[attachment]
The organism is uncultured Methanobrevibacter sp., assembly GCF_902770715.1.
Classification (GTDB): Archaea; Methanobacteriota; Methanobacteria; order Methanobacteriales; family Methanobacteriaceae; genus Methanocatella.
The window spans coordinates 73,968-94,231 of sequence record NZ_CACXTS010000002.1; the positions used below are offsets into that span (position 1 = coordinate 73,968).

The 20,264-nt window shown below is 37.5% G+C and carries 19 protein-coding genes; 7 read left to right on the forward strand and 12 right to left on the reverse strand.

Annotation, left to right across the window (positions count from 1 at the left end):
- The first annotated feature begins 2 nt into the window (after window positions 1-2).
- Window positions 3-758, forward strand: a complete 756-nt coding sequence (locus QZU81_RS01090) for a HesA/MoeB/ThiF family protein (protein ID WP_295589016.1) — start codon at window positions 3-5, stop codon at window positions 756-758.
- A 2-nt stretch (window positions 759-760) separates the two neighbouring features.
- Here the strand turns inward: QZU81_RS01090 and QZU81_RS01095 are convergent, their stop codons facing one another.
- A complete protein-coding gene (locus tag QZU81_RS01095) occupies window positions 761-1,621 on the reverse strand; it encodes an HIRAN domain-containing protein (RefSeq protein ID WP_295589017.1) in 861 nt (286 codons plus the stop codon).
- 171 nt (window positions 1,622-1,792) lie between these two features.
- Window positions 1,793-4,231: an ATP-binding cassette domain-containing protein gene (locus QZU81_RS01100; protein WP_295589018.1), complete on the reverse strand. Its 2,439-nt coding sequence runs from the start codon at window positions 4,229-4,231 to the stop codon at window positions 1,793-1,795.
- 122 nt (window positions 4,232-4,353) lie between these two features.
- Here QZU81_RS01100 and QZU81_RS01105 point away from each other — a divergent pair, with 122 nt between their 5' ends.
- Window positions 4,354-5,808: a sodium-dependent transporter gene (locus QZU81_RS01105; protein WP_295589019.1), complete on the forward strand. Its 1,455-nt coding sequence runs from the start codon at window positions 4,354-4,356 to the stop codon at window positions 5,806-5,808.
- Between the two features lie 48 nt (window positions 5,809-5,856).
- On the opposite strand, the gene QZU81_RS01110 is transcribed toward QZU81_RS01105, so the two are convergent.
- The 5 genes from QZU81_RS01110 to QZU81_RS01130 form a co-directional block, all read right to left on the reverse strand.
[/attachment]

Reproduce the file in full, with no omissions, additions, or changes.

The organism is uncultured Methanobrevibacter sp., assembly GCF_902770715.1.
Classification (GTDB): Archaea; Methanobacteriota; Methanobacteria; order Methanobacteriales; family Methanobacteriaceae; genus Methanocatella.
The window spans coordinates 73,968-94,231 of sequence record NZ_CACXTS010000002.1; the positions used below are offsets into that span (position 1 = coordinate 73,968).

The 20,264-nt window shown below is 37.5% G+C and carries 19 protein-coding genes; 7 read left to right on the forward strand and 12 right to left on the reverse strand.

Annotation, left to right across the window (positions count from 1 at the left end):
- The first annotated feature begins 2 nt into the window (after window positions 1-2).
- Window positions 3-758, forward strand: a complete 756-nt coding sequence (locus QZU81_RS01090) for a HesA/MoeB/ThiF family protein (protein ID WP_295589016.1) — start codon at window positions 3-5, stop codon at window positions 756-758.
- A 2-nt stretch (window positions 759-760) separates the two neighbouring features.
- Here the strand turns inward: QZU81_RS01090 and QZU81_RS01095 are convergent, their stop codons facing one another.
- A complete protein-coding gene (locus tag QZU81_RS01095) occupies window positions 761-1,621 on the reverse strand; it encodes an HIRAN domain-containing protein (RefSeq protein ID WP_295589017.1) in 861 nt (286 codons plus the stop codon).
- 171 nt (window positions 1,622-1,792) lie between these two features.
- Window positions 1,793-4,231: an ATP-binding cassette domain-containing protein gene (locus QZU81_RS01100; protein WP_295589018.1), complete on the reverse strand. Its 2,439-nt coding sequence runs from the start codon at window positions 4,229-4,231 to the stop codon at window positions 1,793-1,795.
- 122 nt (window positions 4,232-4,353) lie between these two features.
- Here QZU81_RS01100 and QZU81_RS01105 point away from each other — a divergent pair, with 122 nt between their 5' ends.
- Window positions 4,354-5,808: a sodium-dependent transporter gene (locus QZU81_RS01105; protein WP_295589019.1), complete on the forward strand. Its 1,455-nt coding sequence runs from the start codon at window positions 4,354-4,356 to the stop codon at window positions 5,806-5,808.
- Between the two features lie 48 nt (window positions 5,809-5,856).
- On the opposite strand, the gene QZU81_RS01110 is transcribed toward QZU81_RS01105, so the two are convergent.
- The 5 genes from QZU81_RS01110 to QZU81_RS01130 form a co-directional block, all read right to left on the reverse strand.